Top 100 NES Review: #31 – Dr. Mario (1990)

The Antibiotic Resistance Crisis.

The rise of drug-resistant staph, pneumonia, and tuberculosis has its roots in this Mario-themed, puzzle game.

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Dr. Mario after completing his residency at Mushroom Kingdom Health Systems.

Sydlexia’s Ranking: #31/100
Developer:  Nintendo
My Rating: smooth-starsmooth-starsmooth-starsmooth-star

There is a healthcare crisis in this country right now and as we look at ways to manage costs, it is important to be self-reflective and address instances of abuse and waste.

Look no further than Dr. Mario. His clinical practice guidelines consist of nothing more than the over prescription of antibiotics. Not only does this not make sense (after all, the diagnosis is a viral infection that won’t respond to this type of treatment), he runs the risk of creating new strains of diseases that will be resistant to the very antibiotics he continues to dispense.

While the ethics of Dr. Mario’s decisions come into question, his puzzle adventure game does test the mind and makes one believe they too can practice medicine.

[Concept] As if Tetris wasn’t good enough, Nintendo decides that two things are required to make it better: 1) Add Mario superficially for marketing (kids — this has been going on for over thirty years now!) 2) Add a few more constraints. While Tetris is just trying to make a solid row of blocks, Dr. Mario requires you to stack pills on top of their color-matched virus. When you get four colors in a row, the entire section disappears, and the other medicinal blocks drop below. This allows for a cascade of potential, positive-therapeutic outcomes to destroy the infection.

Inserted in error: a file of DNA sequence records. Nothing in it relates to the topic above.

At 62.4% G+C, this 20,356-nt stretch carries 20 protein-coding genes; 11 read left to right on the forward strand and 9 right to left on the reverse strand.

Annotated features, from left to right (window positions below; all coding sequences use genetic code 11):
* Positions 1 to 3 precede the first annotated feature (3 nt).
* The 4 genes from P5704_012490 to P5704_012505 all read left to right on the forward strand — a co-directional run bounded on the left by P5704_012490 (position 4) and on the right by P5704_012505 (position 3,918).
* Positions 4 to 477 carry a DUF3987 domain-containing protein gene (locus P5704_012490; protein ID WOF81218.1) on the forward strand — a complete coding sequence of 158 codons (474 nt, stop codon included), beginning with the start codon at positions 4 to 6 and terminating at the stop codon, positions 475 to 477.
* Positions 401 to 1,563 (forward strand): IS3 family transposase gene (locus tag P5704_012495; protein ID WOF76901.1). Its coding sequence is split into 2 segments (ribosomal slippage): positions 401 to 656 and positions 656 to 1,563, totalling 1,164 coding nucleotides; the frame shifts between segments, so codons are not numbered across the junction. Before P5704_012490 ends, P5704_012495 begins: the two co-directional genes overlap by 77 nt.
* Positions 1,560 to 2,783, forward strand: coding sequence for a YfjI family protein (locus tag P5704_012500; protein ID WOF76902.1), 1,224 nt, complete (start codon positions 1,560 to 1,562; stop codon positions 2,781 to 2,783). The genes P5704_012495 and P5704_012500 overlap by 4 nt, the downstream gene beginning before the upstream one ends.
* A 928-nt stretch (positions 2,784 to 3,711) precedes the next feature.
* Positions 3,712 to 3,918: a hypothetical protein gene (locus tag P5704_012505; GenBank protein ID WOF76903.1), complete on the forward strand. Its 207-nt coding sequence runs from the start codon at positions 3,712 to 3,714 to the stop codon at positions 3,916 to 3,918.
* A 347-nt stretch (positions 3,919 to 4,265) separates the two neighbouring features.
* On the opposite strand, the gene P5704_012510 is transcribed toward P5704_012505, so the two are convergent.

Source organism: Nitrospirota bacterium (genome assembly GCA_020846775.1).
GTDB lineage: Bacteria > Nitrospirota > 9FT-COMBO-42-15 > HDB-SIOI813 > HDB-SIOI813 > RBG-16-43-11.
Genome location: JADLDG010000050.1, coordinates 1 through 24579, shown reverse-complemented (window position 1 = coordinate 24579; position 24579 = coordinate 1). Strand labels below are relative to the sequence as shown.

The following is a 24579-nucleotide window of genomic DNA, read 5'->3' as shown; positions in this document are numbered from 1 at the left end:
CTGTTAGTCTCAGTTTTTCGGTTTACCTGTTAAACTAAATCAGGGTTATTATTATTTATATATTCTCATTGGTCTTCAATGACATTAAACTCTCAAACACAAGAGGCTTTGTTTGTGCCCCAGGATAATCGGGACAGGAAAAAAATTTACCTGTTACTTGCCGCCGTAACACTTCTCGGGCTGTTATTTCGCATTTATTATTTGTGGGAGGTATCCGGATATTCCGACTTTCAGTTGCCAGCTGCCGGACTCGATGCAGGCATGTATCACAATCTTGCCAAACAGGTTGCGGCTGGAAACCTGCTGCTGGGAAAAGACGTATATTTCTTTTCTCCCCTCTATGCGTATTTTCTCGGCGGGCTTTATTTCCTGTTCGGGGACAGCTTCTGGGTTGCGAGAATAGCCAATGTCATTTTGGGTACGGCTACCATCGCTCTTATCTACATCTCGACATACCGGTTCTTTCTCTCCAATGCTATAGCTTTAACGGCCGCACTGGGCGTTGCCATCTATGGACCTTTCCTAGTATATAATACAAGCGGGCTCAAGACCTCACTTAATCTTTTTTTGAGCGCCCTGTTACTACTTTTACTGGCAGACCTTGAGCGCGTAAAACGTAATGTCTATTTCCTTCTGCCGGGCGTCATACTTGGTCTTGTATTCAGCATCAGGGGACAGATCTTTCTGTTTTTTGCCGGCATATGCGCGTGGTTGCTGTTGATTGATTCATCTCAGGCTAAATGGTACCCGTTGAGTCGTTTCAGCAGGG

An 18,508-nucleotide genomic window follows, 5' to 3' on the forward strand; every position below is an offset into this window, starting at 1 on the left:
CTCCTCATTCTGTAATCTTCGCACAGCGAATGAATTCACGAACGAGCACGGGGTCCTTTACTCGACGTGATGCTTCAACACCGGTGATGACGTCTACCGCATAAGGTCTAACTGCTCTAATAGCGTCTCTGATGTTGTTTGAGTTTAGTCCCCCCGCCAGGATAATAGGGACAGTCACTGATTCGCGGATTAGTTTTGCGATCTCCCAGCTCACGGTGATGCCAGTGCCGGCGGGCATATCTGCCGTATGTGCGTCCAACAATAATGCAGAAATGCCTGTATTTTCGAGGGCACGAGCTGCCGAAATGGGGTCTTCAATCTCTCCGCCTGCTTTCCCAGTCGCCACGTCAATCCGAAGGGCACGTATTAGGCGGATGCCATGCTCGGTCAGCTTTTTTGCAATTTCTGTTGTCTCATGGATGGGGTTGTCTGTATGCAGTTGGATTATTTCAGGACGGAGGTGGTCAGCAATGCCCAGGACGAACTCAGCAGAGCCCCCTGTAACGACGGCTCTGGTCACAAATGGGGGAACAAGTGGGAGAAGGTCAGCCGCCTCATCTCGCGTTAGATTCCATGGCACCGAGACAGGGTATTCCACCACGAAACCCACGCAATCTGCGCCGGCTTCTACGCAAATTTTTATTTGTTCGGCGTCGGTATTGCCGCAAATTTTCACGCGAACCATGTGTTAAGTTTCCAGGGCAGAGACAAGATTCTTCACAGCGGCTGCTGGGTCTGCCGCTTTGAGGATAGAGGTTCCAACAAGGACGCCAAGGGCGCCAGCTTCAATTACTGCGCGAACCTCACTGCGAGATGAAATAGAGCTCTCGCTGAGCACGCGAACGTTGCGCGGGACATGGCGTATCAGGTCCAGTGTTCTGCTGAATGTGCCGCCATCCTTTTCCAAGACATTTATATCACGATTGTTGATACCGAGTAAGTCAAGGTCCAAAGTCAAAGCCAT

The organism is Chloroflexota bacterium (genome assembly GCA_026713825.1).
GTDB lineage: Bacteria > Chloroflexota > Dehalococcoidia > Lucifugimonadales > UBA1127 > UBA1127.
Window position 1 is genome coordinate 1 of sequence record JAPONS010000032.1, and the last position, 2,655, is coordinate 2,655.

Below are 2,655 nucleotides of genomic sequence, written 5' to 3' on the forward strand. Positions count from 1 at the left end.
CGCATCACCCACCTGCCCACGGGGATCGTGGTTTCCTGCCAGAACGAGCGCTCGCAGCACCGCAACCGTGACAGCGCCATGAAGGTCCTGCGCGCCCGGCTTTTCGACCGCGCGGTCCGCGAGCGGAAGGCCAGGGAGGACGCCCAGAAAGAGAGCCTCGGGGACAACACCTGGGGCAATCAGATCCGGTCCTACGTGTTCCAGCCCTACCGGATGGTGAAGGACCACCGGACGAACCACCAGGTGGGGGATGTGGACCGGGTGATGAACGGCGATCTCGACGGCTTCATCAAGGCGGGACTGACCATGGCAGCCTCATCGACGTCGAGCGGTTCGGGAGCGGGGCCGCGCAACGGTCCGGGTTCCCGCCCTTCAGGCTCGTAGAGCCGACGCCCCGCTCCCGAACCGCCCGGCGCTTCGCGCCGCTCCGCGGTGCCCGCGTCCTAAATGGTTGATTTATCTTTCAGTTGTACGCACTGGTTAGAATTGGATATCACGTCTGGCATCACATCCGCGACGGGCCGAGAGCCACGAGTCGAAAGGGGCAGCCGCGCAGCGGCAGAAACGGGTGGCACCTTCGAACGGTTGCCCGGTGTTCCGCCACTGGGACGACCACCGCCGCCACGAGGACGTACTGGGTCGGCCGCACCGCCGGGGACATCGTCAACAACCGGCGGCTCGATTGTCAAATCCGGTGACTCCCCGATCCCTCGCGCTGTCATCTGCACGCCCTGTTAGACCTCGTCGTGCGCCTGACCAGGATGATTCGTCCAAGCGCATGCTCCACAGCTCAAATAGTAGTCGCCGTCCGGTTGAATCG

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Primum, non nocere. Second, play to win.

There is also a two-player mode where two doctors can try and see who can cure their patient first. Nothing like a friendly competition between medical professions to try and boost outcomes — Medicare should try and integrate this into their merit-based improvement payment scale.

While the focus of the game is not on the patient’s perspective, there are a couple options available for you to gain insight into what you are dealing with. The music comes in either “fever” or “chills,” allowing you to decide the current state of your febril patient.

I still find the best games are the simplest one. Who needs Metal Gear Solid V where you have to manage a base, complete missions, manage inventory, work on finances, conduct research, and recruit talent when you can just throw two-colored blocks on a screen and try and get four colors in a row. Just forget you contribution to healthcare mismanagement and you can have guilt free entertainment.

Author: Casual But Smart

I review the top 100 books, movies, albums, and games of all time.

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